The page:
I am learning to recognize blessings, not actually counting them, like the old song describes, but realizing that all the small surprises in my day are really blessings. That was the common denominator of all the good things on this Wednesday in the first week of February.
A stunning sunrise that kept evolving so fast that I ran outside in the freezing temps at least three times to capture its stages. The brightest spot is no longer hidden behind a building like it has been for several months. The sun is moving! (I know, not really…)
Our family pod of five, gathered together to have a meal. And our extended family and friends on ZOOM who took the time to throw a virtual birthday party for our Ryan, my youngest daughter’s fiancée.
The catalog promising that spring is coming eventually for us, and even now for some happy gardeners. I have already planned, and ordered but that doesn’t keep me from reading it all again. Gardens are such hopeful things!
I’m especially grateful for these blessings on a day that also holds much tension. A dear friend battling cancer went into the hospital on an emergency basis. Blessing and trial, side by side, else how would we know that by contrast they sweeten each other. We are praying for this situation and appreciate all who join us in hoping for more time with our friend.
March is nearly over. I’m giving myself grace when it comes to doing all the things that could be called productive. It’s a little hard to concentrate so I go walking instead, alone most of the time. Even in this very unusual time, life goes on, and so, unfortunately, does death. In two separate instances, people I’ve known well enough to grieve over, have died. Neither had anything to do with corona virus, but were unexpected and shocking. These strange weeks/months will stand out in my memory for a long time.
My refuge is to walk in the woods and be reminded of how beautiful and special this world is and how it was designed to be a place where people could thrive. I see God’s intricate design everywhere – in the way the snow melts, the way some plants stay green and alive under the snow, the way the birds find their way back to their birthplace, the way everything responds to the sun in some way. God’s outdoor magic is medicine for my soul.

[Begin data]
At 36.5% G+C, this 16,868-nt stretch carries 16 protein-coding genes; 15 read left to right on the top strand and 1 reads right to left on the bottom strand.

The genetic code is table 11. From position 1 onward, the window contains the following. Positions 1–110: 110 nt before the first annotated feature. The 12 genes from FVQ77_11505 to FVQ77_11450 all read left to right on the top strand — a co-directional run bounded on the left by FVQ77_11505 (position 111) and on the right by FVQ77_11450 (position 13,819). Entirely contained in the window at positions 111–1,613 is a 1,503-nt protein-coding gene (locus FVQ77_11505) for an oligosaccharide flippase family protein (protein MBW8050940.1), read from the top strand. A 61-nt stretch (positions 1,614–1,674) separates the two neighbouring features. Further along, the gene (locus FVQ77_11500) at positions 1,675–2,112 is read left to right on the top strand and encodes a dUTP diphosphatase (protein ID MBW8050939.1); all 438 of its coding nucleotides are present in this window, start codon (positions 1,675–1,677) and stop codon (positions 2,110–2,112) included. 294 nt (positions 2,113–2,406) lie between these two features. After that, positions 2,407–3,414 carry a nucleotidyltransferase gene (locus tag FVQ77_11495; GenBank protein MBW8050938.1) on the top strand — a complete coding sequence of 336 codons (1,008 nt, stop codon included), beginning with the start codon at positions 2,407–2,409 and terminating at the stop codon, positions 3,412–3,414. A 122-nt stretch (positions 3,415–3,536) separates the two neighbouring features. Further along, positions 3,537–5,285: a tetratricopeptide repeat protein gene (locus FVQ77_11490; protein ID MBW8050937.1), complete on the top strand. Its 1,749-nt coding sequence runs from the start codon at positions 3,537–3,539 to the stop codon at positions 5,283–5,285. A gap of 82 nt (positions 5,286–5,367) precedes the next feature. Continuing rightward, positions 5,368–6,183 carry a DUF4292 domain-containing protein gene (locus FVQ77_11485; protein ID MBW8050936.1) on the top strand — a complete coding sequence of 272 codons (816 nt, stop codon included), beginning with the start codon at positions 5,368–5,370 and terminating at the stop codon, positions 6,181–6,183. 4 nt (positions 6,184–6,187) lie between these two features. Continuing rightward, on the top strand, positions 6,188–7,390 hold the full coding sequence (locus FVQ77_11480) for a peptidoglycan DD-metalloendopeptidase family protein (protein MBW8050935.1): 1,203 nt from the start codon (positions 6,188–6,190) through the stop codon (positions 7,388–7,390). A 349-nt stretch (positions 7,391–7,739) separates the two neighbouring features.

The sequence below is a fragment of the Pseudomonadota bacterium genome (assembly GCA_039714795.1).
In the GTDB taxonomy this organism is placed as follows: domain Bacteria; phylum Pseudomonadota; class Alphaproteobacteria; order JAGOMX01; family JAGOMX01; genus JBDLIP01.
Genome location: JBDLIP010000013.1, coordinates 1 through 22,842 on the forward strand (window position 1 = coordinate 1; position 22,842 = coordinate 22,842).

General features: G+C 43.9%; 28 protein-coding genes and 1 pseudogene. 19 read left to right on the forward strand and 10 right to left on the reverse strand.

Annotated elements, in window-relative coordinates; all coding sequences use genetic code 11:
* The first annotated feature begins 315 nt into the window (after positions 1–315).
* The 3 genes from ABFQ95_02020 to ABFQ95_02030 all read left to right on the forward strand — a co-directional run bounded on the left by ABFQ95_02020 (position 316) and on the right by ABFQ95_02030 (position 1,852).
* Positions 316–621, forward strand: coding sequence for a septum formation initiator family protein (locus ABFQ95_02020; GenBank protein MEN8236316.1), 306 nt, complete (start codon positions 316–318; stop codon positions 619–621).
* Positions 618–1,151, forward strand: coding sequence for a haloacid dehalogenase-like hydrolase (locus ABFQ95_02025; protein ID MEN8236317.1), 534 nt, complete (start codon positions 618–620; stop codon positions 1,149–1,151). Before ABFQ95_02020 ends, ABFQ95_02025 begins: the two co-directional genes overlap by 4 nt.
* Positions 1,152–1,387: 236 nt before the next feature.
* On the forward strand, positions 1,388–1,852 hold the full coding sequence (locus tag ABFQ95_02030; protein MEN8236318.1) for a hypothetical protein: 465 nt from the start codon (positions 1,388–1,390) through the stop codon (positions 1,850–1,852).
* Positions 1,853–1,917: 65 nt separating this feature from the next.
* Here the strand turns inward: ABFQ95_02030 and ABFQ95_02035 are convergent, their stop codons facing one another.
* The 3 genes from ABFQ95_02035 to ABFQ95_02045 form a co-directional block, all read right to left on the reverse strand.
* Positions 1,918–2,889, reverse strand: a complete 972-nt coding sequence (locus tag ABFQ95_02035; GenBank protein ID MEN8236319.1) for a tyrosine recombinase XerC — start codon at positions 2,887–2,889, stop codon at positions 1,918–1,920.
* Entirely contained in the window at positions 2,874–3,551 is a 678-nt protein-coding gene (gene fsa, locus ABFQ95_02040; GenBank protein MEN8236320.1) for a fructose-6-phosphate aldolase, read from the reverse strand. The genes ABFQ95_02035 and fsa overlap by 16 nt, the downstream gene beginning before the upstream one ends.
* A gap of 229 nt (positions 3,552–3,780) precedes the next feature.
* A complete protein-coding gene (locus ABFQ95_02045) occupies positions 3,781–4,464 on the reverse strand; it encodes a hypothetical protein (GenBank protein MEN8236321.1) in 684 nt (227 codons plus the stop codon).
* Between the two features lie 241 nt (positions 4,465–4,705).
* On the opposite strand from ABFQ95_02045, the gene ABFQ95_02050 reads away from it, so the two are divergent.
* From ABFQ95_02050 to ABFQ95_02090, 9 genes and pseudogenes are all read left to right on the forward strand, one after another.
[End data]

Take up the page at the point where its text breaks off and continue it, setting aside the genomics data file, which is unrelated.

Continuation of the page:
P.S. The seeds went in today. I hope I haven’t done it too early. I couldn’t wait.
Seattle in early spring is the way I imagined it before I had ever been here. Today was cool (50’s ) and rainy, clouds rolling through. Everything green is glowing, in contrast to the grays and browns of wet rocks and trees. I am usually here during the one week in summer when there is a heat wave, so this sweet chill is a treat for me. I am prepared for this visit with my sweatshirt hoodies and scarves, and of course my walking shoes.
I took my friend Charlie the dog for a walk on one of our favorite routes from last summer. I couldn’t stop looking at all the things that were visible through trees that hadn’t leafed out yet. Surprisingly, there are a lot of houses hanging precariously on the sides of the ravine above the park’s lower trail. I did not know they were so close. In spite of the cold, there are flowers coming out all over, and they are different from the ones in the summer or fall. And the lush moss grows everywhere.
We walked up to the top of the ridge over Alki Beach (what a workout, gasp..) and I was glad to be here, grateful to be seeing it all. I couldn’t help wishing that my friend Karyn who followed my stories last summer was still here to read again. I was grateful that it was a day when resurrection, physical resurrection, was on my mind. As unexplainable as it sounds to modern ears, a man came back to life never to die again. Because he did this miraculous thing, Karyn will too. This is not a hard thing for me to believe, because I see life coming out of what looks dead all around me. It’s right there in front of us, if we have eyes to see and hearts willing to consider.